Okay, okay, I take that back. Partly. Only partly. Not all professional athletes are juice freaks, wife-beaters, dog-fighters, or double murderers. Just a lot of them. More, as a percentage, than you'd find among, say, accountants. Or divorce attorneys. Or bail bondsmen. Or even congressmen. Still, many athletes aren't any of those terrible things. Instead they're prancing, pinheaded, endzone-dancing egomaniacs.

And not all sports fans are desperately seeking hormone-replacement substitutes for the hunting, plundering and killing that are a man's normal pastimes. Some just really enjoy statistics.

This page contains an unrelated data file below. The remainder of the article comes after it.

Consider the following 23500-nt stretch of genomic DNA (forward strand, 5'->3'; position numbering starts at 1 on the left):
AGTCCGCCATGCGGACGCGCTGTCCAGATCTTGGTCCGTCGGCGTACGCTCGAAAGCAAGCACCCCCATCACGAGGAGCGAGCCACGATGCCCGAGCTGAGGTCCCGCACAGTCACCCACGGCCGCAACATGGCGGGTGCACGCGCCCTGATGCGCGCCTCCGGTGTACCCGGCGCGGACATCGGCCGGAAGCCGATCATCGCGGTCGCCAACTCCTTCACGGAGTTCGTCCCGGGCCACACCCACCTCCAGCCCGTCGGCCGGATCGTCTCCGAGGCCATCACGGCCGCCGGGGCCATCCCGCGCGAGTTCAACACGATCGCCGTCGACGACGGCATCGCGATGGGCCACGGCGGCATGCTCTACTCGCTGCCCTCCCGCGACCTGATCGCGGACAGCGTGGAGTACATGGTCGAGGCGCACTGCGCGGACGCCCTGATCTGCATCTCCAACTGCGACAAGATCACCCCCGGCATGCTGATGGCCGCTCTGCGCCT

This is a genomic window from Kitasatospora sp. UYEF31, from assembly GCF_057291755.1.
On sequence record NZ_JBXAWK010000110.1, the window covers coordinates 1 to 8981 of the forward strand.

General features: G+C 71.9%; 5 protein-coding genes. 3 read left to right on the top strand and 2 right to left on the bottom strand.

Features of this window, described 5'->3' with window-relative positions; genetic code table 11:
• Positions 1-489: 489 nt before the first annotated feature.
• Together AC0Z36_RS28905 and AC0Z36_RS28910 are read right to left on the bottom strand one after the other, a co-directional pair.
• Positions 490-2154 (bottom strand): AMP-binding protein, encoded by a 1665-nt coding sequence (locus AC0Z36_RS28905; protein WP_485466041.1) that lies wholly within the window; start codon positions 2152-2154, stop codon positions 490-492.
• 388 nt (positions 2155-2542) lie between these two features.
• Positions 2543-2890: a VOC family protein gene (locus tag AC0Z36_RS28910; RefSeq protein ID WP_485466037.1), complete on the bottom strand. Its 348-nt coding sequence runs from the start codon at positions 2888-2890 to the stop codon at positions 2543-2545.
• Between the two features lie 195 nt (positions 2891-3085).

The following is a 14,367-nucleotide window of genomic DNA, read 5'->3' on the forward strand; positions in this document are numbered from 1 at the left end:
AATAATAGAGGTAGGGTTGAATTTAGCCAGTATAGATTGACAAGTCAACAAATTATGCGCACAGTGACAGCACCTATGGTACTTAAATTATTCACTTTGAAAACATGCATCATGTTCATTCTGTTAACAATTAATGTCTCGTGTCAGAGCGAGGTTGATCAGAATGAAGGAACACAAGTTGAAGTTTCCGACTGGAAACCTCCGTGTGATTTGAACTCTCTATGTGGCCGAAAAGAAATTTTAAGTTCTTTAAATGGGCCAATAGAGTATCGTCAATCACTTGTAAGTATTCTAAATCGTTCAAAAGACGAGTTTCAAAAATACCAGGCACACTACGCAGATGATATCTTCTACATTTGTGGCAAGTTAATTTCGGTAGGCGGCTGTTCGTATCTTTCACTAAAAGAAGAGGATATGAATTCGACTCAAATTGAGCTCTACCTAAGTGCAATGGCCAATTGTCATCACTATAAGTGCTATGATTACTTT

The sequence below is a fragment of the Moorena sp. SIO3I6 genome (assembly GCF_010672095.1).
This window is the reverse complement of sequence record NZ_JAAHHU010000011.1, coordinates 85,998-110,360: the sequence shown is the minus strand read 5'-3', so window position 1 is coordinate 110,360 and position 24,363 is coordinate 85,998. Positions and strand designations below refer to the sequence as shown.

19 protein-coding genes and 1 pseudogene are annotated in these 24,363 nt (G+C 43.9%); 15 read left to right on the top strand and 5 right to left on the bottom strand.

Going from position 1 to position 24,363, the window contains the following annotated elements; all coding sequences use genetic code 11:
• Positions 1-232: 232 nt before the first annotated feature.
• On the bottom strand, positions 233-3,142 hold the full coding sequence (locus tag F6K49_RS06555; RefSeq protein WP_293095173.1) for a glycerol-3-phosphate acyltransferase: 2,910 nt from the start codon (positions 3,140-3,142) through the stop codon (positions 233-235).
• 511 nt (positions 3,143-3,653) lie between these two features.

Now, I don't do a lot of wildebeest-hunting or coup-counting myself. I've accepted the fact that I live in a feminized, testicle-shriveling civilization that has virtually no use for my masculine talent for spotting the weapons potential of household objects. (Pizza cutter? Plastic wrap? Framed picture of one of the kids' art projects?*) And because I've swallowed my second-class status in this civilization that imprisons mighty hunters in carpeted cubicles, encourages bloodthirsty warriors to wrinkle their little noses in dismay at the sight of a great slab of barely-cooked meat and ask for a green salad with low-fat dressing, and reduces the berserker sons of Thor to carrying babies in womb-simulating pouches, I have not found it necessary to adopt the psychic comb-over of sports fandom as a sad camouflage of my reduced circumstances.